I’m trying to wring a few more years out of my 1994 Geo Prizm, and recently the engine got louder. It’s a very low end bass like sound that makes the whole car vibrate a lot more.
The muffler and resonator are relatively new, and the noise seems localized to the front of the car. What’s odd is that the engine is the loudest when it’s idle. As soon as the RPMs go above 1500, the engine is only a little louder than it normally would be. How do I find out if the problem is the exhaust manifold, or the downpipe from the manifold to the catalytic converter? Over the summer there was a brief time when coolant was leaking and dripping down onto that downpipe and burning off. That leak issue was addressed, but that downpipe has some rusty sections on it anyway.
One must be careful here!
Speaking of activities about anything with the name Prizm is dangerous to one’s health! Lives are at stake when Prizm related (exhaust) leaks occur, especially in enclosed areas!
That said, I doubt this is an exhaust leak. Any reasonable exhaust shop will diagnose the problem for dirt cheap or free. They’ll put the Prizm on a lift, listen at every key fail point (i.e. where welds or bolts happen) with a stethoscope or even a stretch of vacuum line and find the source.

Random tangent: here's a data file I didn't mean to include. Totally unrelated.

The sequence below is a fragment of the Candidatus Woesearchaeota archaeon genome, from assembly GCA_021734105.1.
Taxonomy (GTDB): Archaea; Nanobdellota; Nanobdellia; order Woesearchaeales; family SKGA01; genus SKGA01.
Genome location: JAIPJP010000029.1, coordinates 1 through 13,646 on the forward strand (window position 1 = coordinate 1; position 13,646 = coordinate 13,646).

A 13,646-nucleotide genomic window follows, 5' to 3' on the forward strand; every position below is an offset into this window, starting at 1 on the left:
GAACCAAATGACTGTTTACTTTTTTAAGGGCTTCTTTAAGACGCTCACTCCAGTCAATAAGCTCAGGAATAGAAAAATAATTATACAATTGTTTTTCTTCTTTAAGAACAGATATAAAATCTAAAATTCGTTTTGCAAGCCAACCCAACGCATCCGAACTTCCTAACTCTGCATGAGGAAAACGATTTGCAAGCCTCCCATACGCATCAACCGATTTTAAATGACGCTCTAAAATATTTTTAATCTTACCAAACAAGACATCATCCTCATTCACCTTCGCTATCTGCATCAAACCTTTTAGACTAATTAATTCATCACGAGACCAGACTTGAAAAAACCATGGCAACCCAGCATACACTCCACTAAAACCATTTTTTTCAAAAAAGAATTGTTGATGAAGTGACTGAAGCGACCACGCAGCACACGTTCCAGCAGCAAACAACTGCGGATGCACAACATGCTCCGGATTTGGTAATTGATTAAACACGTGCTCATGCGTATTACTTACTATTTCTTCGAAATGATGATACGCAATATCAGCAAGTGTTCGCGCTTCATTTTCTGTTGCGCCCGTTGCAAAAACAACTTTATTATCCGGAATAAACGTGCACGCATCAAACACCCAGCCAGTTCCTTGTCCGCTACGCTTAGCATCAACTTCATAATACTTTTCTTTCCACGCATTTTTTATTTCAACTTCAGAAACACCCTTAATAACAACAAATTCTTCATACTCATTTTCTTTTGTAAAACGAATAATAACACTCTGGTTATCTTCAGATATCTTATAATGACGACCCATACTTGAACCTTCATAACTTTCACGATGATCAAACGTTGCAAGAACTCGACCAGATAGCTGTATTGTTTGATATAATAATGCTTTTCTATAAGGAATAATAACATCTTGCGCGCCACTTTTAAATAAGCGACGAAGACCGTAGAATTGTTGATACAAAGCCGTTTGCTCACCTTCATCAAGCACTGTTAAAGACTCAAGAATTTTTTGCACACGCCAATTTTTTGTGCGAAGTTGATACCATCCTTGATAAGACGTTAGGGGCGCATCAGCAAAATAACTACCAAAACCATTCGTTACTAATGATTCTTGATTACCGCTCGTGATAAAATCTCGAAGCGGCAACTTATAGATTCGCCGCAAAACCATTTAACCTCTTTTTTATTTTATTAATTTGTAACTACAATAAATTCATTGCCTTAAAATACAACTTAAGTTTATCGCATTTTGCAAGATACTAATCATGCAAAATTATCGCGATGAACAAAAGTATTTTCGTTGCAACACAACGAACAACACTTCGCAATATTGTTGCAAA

But we must blow this case wide open, digging into the real source of Prizm’s problem: the engine under the hood. Specifically, the (four?) engine mounts. When boomin’ sounds occur at certain RPMs near idle, I normally default to failing engine mounts. Sometimes a millimeter variance from new is all that’s needed to cause rumbles, booms, vibrations, etc. Especially on a 20-year-old whip!
Think about it: can the rush of air leaving the Prizm’s engine cause that strong vibration? Or is the engine’s reciprocating mass resting in a funny spot, shaking things up like a disclosure from Edward Snowden?
Sure you can’t see it, but there are plenty of things about Prizm related things that we can never see.
Send your queries to sajeev@thetruthaboutcars.